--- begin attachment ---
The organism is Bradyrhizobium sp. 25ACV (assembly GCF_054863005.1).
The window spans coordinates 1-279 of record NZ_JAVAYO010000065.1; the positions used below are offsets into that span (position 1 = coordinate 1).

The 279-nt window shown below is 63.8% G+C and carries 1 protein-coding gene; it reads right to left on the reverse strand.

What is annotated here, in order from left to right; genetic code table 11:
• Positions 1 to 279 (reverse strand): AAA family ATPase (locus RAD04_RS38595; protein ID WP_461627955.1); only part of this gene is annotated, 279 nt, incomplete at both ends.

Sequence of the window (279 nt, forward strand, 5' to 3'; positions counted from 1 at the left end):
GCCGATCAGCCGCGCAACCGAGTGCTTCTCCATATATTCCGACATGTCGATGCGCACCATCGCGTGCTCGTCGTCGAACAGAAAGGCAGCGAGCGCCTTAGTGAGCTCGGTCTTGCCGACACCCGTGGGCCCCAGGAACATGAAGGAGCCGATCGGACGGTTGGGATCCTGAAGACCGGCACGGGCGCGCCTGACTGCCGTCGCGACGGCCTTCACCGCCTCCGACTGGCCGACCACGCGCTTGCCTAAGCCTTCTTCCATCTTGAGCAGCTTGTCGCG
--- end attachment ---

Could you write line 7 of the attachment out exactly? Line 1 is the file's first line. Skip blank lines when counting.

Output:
GCCGATCAGCCGCGCAACCGAGTGCTTCTCCATATATTCCGACATGTCGATGCGCACCATCGCGTGCTCGTCGTCGAACAGAAAGGCAGCGAGCGCCTTAGTGAGCTCGGTCTTGCCGACACCCGTGGGCCCCAGGAACATGAAGGAGCCGATCGGACGGTTGGGATCCTGAAGACCGGCACGGGCGCGCCTGACTGCCGTCGCGACGGCCTTCACCGCCTCCGACTGGCCGACCACGCGCTTGCCTAAGCCTTCTTCCATCTTGAGCAGCTTGTCGCG